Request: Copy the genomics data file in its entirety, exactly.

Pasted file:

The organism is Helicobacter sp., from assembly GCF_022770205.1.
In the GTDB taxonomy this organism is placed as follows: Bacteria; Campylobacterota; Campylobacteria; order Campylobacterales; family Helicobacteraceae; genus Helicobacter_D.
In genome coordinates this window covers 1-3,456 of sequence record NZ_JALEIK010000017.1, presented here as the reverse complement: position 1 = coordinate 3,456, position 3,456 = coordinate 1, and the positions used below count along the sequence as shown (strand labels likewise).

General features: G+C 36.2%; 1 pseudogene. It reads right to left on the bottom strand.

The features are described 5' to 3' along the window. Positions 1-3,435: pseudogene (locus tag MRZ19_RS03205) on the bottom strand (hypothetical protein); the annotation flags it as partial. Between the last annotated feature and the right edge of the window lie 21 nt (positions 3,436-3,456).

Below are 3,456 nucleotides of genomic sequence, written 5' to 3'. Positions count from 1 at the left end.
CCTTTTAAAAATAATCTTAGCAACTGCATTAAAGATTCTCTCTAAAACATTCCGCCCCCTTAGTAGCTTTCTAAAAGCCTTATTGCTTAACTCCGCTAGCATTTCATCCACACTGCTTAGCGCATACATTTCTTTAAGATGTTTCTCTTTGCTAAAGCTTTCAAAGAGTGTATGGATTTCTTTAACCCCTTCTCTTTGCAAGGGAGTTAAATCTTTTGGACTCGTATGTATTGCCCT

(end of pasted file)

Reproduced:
The organism is Helicobacter sp., from assembly GCF_022770205.1.
In the GTDB taxonomy this organism is placed as follows: Bacteria; Campylobacterota; Campylobacteria; order Campylobacterales; family Helicobacteraceae; genus Helicobacter_D.
In genome coordinates this window covers 1-3,456 of sequence record NZ_JALEIK010000017.1, presented here as the reverse complement: position 1 = coordinate 3,456, position 3,456 = coordinate 1, and the positions used below count along the sequence as shown (strand labels likewise).

General features: G+C 36.2%; 1 pseudogene. It reads right to left on the bottom strand.

The features are described 5' to 3' along the window. Positions 1-3,435: pseudogene (locus tag MRZ19_RS03205) on the bottom strand (hypothetical protein); the annotation flags it as partial. Between the last annotated feature and the right edge of the window lie 21 nt (positions 3,436-3,456).

Below are 3,456 nucleotides of genomic sequence, written 5' to 3'. Positions count from 1 at the left end.
CCTTTTAAAAATAATCTTAGCAACTGCATTAAAGATTCTCTCTAAAACATTCCGCCCCCTTAGTAGCTTTCTAAAAGCCTTATTGCTTAACTCCGCTAGCATTTCATCCACACTGCTTAGCGCATACATTTCTTTAAGATGTTTCTCTTTGCTAAAGCTTTCAAAGAGTGTATGGATTTCTTTAACCCCTTCTCTTTGCAAGGGAGTTAAATCTTTTGGACTCGTATGTATTGCCCT